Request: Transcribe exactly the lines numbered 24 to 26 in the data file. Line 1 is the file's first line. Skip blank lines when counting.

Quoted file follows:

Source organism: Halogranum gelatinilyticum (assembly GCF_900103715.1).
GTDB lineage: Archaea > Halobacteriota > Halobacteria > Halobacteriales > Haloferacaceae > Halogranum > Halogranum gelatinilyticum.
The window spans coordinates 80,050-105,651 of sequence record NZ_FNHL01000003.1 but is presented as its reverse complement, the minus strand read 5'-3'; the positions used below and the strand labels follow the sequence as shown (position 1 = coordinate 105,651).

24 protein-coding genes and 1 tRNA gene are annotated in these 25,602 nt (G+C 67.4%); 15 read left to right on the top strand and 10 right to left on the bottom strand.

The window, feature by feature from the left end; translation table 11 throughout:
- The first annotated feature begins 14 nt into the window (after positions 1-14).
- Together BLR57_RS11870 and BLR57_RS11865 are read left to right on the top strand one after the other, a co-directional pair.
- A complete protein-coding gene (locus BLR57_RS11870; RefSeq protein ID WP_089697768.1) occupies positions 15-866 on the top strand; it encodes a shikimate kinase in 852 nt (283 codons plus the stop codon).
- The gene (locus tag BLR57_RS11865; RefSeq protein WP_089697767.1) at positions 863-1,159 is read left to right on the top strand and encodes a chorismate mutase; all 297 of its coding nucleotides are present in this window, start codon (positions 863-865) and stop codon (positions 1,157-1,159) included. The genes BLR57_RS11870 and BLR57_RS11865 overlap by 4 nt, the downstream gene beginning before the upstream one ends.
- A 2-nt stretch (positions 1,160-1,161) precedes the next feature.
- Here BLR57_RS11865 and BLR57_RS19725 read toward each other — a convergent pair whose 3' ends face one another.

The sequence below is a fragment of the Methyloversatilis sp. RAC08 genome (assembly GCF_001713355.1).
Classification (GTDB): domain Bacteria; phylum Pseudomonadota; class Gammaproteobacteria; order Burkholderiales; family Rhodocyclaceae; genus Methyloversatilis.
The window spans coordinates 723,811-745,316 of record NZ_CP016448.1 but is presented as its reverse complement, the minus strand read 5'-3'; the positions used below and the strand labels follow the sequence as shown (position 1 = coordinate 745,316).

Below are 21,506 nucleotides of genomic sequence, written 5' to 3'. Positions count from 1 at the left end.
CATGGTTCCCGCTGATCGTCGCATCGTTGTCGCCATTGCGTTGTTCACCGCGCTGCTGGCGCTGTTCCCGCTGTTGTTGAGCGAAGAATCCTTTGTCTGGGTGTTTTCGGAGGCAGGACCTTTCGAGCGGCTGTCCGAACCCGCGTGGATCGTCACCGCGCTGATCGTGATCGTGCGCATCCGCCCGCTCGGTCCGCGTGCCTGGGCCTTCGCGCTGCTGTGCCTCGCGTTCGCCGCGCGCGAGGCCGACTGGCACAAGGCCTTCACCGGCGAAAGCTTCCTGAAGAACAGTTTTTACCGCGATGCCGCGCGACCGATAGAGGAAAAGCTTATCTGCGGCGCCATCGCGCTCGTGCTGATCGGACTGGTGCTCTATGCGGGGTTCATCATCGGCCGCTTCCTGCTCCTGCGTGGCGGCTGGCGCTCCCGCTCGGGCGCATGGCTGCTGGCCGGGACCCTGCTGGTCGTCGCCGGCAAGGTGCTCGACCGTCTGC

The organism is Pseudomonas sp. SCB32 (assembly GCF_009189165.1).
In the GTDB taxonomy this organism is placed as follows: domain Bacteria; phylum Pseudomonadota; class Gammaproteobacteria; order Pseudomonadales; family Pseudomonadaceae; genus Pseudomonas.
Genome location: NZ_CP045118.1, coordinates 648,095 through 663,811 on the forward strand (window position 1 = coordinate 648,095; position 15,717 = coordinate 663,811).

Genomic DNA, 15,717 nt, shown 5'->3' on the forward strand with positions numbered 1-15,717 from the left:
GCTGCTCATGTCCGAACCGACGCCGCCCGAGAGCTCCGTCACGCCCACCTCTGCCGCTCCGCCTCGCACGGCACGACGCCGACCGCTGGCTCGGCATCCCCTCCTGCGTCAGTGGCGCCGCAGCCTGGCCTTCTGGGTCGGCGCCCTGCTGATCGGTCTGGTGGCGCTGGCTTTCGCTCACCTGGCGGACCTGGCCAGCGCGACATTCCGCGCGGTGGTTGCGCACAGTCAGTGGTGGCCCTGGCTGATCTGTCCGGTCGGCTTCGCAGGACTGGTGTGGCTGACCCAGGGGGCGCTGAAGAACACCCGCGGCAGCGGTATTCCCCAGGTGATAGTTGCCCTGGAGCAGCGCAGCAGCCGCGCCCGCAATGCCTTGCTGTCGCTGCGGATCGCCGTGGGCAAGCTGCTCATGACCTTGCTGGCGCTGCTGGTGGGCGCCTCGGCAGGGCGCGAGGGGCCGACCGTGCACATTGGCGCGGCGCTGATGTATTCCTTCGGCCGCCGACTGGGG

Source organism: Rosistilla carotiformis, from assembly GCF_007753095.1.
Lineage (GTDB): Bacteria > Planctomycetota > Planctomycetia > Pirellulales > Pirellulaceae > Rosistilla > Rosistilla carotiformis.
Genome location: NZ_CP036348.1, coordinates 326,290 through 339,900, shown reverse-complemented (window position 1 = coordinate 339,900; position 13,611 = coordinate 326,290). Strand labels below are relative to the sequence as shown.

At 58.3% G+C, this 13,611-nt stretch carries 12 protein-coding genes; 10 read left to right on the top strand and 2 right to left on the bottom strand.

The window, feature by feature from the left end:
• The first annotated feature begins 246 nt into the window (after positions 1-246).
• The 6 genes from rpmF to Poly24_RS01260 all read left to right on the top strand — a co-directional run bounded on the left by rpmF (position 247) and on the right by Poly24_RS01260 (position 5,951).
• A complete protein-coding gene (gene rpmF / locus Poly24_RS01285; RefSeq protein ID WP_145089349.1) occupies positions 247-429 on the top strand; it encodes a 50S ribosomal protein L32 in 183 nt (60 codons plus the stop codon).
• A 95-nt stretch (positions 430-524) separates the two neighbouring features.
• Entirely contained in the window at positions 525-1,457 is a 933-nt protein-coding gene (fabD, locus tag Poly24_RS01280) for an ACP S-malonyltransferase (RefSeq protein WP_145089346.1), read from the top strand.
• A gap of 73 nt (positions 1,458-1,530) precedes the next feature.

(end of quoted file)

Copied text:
Genome location: NZ_CP036348.1, coordinates 326,290 through 339,900, shown reverse-complemented (window position 1 = coordinate 339,900; position 13,611 = coordinate 326,290). Strand labels below are relative to the sequence as shown.

At 58.3% G+C, this 13,611-nt stretch carries 12 protein-coding genes; 10 read left to right on the top strand and 2 right to left on the bottom strand.

The window, feature by feature from the left end: